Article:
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CFI Brief: Icing Systems

Temperatures have started dropping up here in the Northwest and the leaves have all but fallen off the trees. With the official start to winter a little more than a month away, what better time than to have a quick Brief on ice, particularly those systems which prevent us from falling to earth looking like a giant ice cube.

There are two main systems to discuss in terms of equipment, anti-ice and deicing systems. It says it all in the name; anti-ice equipment is used to PREVENT the formation of ice while deicing equipment is designed to REMOVE the buildup of ice once it has accumulated. The majority of light training aircraft in which you will be flying as a student pilot have a very limited amount of equipment to deal with icing, typically just pitot heat. Usually part of your pre-flight inspection includes turning the pitot heat on and feeling the pitot tube to make sure the heating element is functioning (careful it can get hot!).

Once you get into flying some higher performance aircraft and or light twins, you will start to see different types of icing equipment installed on the various aircraft. As a pilot it’s important to familiarize yourself with this equipment and the operation of it as well as the limitations. Some commonplace anti-ice/deice equipment include inflatable deicing boots. These are leading edge devices made of rubber that with the help of an engine driven pneumatic pump can inflate, cracking the ice causing it to fall free. The inflation of the boots is controlled from the cockpit by the pilot. An alternative to boots is a thermal anti-ice system which uses hot bleed-air from the engine to heat the leading edges of the aircraft and provide icing protecting. This type of system is usually found on larger commercial passenger aircraft and corporate jets. Another system you may encounter is the weeping-wing; an anti-freeze solution known as TKS is pumped out of (or “weeps”) from little holes in the leading edges of the aircraft. The solution in a sense “unsticks” the ice from the leading edges allowing aerodynamic forces to remove the ice.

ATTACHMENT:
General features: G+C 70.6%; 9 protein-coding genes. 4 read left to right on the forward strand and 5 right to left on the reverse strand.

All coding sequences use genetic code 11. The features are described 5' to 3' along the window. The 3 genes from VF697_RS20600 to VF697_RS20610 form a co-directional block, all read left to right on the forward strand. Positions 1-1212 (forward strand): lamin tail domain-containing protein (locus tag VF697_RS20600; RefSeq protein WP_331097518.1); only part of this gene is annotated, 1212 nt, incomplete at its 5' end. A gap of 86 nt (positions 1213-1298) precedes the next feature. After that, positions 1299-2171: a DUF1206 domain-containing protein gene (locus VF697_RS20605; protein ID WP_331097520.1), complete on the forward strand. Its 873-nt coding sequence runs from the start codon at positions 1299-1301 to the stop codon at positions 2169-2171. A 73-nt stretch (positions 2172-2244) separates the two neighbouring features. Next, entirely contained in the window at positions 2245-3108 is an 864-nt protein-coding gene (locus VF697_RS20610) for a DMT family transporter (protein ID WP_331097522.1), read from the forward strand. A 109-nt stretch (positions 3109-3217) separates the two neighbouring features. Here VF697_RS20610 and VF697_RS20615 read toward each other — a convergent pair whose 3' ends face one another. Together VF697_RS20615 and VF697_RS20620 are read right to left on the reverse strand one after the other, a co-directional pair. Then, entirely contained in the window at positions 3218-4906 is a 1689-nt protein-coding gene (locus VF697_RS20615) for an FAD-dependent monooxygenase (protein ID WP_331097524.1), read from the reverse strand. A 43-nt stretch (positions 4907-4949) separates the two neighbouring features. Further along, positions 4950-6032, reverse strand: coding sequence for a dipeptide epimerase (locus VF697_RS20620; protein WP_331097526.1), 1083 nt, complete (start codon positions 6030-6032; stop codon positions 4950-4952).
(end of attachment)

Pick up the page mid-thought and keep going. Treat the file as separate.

Cross section of a deicing boot. Uninflated (top) Inflated (bottom).

Cross section of a deicing boot. Uninflated (top) Inflated (bottom).

Some other areas in which icing can occur include the windscreen and propeller. There are two main anti-ice systems to protect these areas: an alcohol system and a heating system.

Just like your pitot tube there are several other important external elements on an aircraft that need to be protected from ice including static ports, stall-warning sensors, and even fuel vents. These devices are also protected like the pitot tube by an electrically heated anti-icing systems.

Even with all these protecting systems available aircraft are still not intended to be flown in icing conditions for sustained periods of time. Some aircraft are not authorized or certified to be flown into known icing conditions at all.

NASA has a really good comprehensive course on in-flight icing that’s worth checking out:

Get out there and have fun in the sky this winter, but use good judgement and save the ice for your lemonade this summer.

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Aircraft Systems: Oil Systems

We’re staying warm this week, but we’ll be talking about ways to keep your engine cool. Today’s post is on your aircraft’s engine oil system. Look for follow up Ground School posts in the coming weeks about your engine’s cooling and exhaust systems. And be sure to check out what we’ve already covered in regards to your aircraft’s systems! This week’s post is excerpted from the Pilot’s Handbook of Aeronautical Knowledge.